POSTED ON February 3, 2021 | IN Napa Valley | BY Joe Becerra

I originally posted this article in 2017. As of this month in 2021, there are limited wine tasting opportunities in the Napa Valley. We can enjoy Chardonnay, Merlot, and Cabernet Sauvignon from the Napa Valley and learn a few facts about these “Big Three” grapes at home.

napa valley wine facts

Welcome to the world-famous Napa Valley.

Napa Valley’s Big Three – Chardonnay, Merlot, and Cabernet Sauvignon

If you travel to the Napa Valley or consume Napa Valley wines, here is what you should know about Napa Valley’s “Big Three.”  Let us begin with Chardonnay. Do you have your glass of Chardonnay in hand?

Napa Valley Chardonnay

Chardonnay accounts for 6,397 acres of vineyards in the Napa Valley. Chardonnay represents 15% of the vineyard acres in the Napa Valley.  The average price per ton of Chardonnay grapes is $2,952.  Among the “Big Three,” Chardonnay offers the winemaker the most flexibility in creating a wide range of flavor profiles. It can be produced in stainless steel, neutral oak barrels, and French or American oak. There are also different winemaking treatments, such as battonage and malolactic fermentation. The result is Chardonnay wine that can range in character from light and fruity to robust, with creamy butter and big oak flavors. Chardonnay tends to love cool climates and the Carneros region fits that environment.  Hillside regions also offer cool climates, and many flavorful Chardonnays come from the hillside vineyards on Spring Mountain. One interesting idea is to try Chardonnay at the two extremes. Hendry Winery in the Napa Valley makes an unoaked Chardonnay. It is fermented and aged in stainless steel and not allowed to go through malolactic fermentation. Compare it to the Rombauer Carneros Chardonnay. This wine undergoes malolactic fermentation in barrel and spends nine months aging in American and French oak. The two wines show the versatility of Napa Valley Chardonnay.

Napa Valley Merlot

Now pour yourself a glass of Napa Valley Merlot. Today there are 4,707 acres of Merlot planted in the Napa Valley, fetching an average price of $3000 per ton. Merlot is a grape that grows well in many climates but it particularly likes climates with cooler temperatures like Carneros, Oak Knoll and mountain hillsides. In contrast to Cabernet Sauvignon, Merlot tends to be a softer and not as intense wine. Both are Bordeaux wines, Merlot being the grape of choice in the Right Bank of Bordeaux.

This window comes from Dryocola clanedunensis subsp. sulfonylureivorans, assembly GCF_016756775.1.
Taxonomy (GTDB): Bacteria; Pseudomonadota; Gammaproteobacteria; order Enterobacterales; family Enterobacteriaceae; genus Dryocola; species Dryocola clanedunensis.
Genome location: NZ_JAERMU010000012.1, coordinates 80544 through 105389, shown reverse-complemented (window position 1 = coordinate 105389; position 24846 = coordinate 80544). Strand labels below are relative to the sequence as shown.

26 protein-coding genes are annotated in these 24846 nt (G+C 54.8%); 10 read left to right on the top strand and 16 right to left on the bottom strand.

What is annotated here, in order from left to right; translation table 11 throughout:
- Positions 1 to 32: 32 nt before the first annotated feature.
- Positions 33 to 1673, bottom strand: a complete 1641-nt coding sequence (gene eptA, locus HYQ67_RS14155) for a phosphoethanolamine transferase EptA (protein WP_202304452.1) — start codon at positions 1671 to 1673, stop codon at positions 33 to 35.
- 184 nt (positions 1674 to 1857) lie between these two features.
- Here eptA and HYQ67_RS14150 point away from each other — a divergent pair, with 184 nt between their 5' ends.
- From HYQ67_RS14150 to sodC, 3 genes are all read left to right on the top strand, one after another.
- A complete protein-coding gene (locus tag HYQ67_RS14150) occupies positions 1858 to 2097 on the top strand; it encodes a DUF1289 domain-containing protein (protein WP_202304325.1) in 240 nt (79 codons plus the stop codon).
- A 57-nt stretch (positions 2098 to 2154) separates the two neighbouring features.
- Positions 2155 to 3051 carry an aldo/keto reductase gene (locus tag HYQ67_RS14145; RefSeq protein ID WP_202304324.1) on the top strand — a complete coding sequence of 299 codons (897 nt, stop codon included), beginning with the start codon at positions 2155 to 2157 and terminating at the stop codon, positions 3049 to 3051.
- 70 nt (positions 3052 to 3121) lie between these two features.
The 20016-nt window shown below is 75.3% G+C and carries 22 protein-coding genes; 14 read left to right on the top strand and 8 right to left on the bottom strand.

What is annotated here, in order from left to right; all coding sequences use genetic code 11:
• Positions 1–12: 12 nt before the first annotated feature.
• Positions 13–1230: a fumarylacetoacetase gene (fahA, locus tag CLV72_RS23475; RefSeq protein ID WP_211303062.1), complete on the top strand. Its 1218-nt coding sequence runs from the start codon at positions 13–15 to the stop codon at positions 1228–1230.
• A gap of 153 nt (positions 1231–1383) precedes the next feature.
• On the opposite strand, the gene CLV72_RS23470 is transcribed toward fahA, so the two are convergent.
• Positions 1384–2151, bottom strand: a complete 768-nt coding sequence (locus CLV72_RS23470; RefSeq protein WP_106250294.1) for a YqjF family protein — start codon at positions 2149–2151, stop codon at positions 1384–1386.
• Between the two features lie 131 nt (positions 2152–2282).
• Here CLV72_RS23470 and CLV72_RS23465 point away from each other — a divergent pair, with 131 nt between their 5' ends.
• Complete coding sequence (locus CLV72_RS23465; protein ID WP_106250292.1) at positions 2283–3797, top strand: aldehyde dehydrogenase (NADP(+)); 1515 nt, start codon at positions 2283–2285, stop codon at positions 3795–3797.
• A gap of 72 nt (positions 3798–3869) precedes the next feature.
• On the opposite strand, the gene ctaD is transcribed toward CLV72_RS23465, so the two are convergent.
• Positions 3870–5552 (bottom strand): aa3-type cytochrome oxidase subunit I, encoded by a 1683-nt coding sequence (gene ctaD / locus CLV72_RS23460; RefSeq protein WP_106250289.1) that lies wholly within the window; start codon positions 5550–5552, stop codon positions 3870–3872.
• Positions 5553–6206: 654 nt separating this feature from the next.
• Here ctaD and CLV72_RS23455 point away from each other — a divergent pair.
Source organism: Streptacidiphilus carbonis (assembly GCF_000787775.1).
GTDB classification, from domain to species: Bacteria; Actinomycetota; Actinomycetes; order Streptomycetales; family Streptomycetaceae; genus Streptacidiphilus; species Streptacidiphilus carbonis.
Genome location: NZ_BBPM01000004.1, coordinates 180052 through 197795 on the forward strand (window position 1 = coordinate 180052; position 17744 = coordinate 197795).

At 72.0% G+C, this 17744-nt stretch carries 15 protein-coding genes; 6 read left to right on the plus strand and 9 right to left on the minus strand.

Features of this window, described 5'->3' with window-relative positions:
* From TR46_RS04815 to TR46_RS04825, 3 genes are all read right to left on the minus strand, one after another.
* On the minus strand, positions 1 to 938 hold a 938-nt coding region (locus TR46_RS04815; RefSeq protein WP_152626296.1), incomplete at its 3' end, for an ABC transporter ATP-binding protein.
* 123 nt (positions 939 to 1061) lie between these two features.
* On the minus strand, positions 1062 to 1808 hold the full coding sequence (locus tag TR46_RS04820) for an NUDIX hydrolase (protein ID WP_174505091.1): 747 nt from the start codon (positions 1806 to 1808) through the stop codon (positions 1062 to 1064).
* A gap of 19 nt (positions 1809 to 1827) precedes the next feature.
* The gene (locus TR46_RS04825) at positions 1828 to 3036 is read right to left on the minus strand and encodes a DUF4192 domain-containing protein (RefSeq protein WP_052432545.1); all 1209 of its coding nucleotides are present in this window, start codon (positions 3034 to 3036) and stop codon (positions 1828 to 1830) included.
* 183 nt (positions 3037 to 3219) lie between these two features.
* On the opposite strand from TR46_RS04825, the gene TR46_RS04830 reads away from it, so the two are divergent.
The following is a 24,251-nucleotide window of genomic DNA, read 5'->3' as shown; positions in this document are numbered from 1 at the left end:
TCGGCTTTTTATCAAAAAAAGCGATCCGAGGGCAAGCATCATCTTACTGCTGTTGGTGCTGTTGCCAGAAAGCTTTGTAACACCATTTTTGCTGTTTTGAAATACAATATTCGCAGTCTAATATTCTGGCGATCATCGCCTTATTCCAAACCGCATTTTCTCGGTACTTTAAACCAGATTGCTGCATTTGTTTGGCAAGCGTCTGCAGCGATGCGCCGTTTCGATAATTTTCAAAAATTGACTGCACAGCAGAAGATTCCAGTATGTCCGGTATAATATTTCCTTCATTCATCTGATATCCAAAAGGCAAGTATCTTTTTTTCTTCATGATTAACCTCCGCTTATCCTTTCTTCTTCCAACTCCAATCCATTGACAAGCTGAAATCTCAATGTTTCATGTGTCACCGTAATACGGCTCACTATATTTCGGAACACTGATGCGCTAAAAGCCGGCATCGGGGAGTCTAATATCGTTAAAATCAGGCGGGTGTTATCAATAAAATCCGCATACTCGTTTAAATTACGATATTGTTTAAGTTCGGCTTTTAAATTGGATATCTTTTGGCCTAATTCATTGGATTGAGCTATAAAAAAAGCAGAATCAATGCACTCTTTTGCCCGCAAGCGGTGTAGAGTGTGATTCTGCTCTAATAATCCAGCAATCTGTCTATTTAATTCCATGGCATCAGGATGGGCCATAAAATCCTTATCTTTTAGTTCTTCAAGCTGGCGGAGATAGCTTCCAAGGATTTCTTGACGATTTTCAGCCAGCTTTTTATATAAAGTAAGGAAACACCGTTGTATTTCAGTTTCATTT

Merlot nearing harvest in the Napa Valley

Napa Valley Cabernet Sauvignon

Now for the King of Grapes, Cabernet Sauvignon. Napa Valley has 20,342 acres (45% of the vineyard acreage) of Cabernet Sauvignon vines. The average price per ton is $6,289. This represents 64% of the total value of grapes in the Napa Valley. There are several “Cult Cabernet” producers of Cabernet Sauvignon. The price for these wines can be astronomical. Screaming Eagle, Harlan, and Bryant Family Vineyard are examples of highly sought-after Cabs selling at high prices. These wineries have a waiting list to get on the buying list. But there are affordable Cabs in the Napa Valley, and excellent Cabernets can be purchased for under $20. Black Stallion and Robert Mondavi Napa Valley Cabernet are two examples.

 

More information on the wines of the Napa Valley

When will we be able to travel safely to the Napa Valley? Perhaps mid-way through 2021? However, you can enjoy the “Big Three” wines of the Napa Valley in the comfort of your home. Enjoy and discover these famous wines of the Napa Valley.

 

Chardonnay vineyard
Chardonnay vineyard
Merlot grapes St. Emilion
Merlot grapes
photo of Joe and Janelle
Joe and Janelle – Cabernet Sauvignon vineyards in St. Helena AVA

Comments

  1. steve Howe says

    You can also find some great wines that are value priced in the Lodi Wine Country. Many quality producers in Lodi include Harney, D’Art, Jeremy Wines, and Borra.

    • Joe Becerra says

      We have explored Lodi wine country many times including attending the Wine Bloggers Conference in 2016. We very much enjoy Lodi wines especially the Spanish varieties. The intent of my article on the Big Three is to show how much these three grapes are valued in the Napa Valley. It was not meant to indicate that Napa Valley wines are better than any other wine region.
      Thanks for your comment. Joe

  2. Mike Beltran says

    Consumers can still buy quality Napa Cabernet from first rate producers if you read and taste with a group. There are still quality everyday Cabs like the Martini Sonoma which retails anywhere from $12-15 a bottle. Very good article. Rememer you can find quality Cabernet in places like Chili, Argentina, Spain and other regions.

Leave a Reply

Your email address will not be published. Required fields are marked *

This site uses Akismet to reduce spam. Learn how your comment data is processed.